JUNE 13, 1864.
It seems but just that troops serving so near together and on like duty should receive similar allowances. The local troops are not sufficiently numerous to make any serious difference, and I therefore recommend like rations to them.
J. A. SEDDON,
OFFICE COMMISSARY-GENERAL OF SUBSISTENCE,
June 16, 1864.
Respectfully returned to the honorable Secretary of War.
When the troops of the Army of Northern Virginia had been fighting every day for twenty days, during a part of which time they had received only one-quarter pound of meat when other troops were getting one-third, on the recommendation of the chief commissary the meat ration was increased to one-half pound. On the 1st of June, the twenty-sixth day of the fighting, application was made for whisky to be issued to them, on the ground that they were broken down and needed the stimulant. It being impossible to issue the whisky, coffee and sugar were given in lieu of it as an extra issue. On the 11th June, when the army had enjoyed a little rest and had to some extent recovered from the effect of continuous marching and fighting, the meat ration was reduced to one-third pound. The extra issue of coffee and sugar was and is continued on the ground that it is absolutely necessary, not on account of what the men are doing, but what they have gone through. As recommended by the Secretary of War an order has been given for the extra issue of coffee and sugar to be made to the local troops now serving in the field. How long it will be possible to continue to issue the present ration will depend on the success in running the blockade, and the amount of money gotten from the Treasury. The funds now received are hardly more than enough to pay hospital expenses, and entirely inadequate to purchase a sufficiency of food for the army.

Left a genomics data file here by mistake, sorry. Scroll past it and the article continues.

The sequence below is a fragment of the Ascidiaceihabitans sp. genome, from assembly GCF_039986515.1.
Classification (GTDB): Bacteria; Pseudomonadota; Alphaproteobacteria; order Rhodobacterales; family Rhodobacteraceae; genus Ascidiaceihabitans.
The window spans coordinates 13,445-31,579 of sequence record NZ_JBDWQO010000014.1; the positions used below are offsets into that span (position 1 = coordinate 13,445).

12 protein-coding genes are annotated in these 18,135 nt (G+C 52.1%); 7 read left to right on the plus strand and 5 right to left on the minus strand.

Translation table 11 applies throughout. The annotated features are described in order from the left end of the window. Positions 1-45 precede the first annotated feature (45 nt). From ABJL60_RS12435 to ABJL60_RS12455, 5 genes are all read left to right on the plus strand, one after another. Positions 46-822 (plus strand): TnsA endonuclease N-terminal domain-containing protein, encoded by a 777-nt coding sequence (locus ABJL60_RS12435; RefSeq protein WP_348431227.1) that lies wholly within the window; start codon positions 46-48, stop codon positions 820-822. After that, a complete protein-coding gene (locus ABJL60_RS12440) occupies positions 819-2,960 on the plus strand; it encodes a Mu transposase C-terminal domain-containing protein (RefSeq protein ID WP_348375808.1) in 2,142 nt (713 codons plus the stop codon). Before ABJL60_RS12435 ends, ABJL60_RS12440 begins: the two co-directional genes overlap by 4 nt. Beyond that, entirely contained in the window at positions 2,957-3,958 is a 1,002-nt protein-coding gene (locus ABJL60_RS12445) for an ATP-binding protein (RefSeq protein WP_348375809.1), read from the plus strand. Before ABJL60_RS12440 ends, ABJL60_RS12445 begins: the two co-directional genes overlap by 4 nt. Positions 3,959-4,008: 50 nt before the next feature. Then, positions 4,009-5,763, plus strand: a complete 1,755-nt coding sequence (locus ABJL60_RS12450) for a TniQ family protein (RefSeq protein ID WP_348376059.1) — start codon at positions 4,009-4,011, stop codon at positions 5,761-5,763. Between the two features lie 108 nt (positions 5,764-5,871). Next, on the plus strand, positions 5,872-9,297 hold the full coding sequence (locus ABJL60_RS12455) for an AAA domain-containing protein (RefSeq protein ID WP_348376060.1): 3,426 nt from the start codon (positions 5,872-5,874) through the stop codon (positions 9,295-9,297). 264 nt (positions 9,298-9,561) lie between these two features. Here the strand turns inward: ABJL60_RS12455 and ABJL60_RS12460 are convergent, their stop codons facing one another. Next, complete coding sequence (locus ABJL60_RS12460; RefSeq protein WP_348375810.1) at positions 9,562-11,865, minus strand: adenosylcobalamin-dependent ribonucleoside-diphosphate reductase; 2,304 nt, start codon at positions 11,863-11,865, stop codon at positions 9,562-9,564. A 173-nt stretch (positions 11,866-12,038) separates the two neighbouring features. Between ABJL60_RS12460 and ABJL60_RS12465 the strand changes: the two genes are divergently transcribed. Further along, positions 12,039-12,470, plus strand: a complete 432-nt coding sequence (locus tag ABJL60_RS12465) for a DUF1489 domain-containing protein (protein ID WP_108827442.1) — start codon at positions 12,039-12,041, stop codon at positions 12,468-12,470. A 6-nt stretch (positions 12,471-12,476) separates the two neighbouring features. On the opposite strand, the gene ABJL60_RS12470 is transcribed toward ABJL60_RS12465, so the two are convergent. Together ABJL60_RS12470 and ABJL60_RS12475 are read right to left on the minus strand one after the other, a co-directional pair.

L. B. NORTHROP,
Commissary-General of Subsistence.
JUNE 18, 1864.
Referred to General Bragg.
The course of the Commissary-General, as above stated, is approved under the circumstances.
J. A. SEDDON,
HEADQUARTERS, & C.,
Richmond, June 20, 1864.
Respectfully referred again to the honorable Secretary of War.
The case as stated by the Commissary-General does not meet the complaint. General Ransom, after stating the discrimination made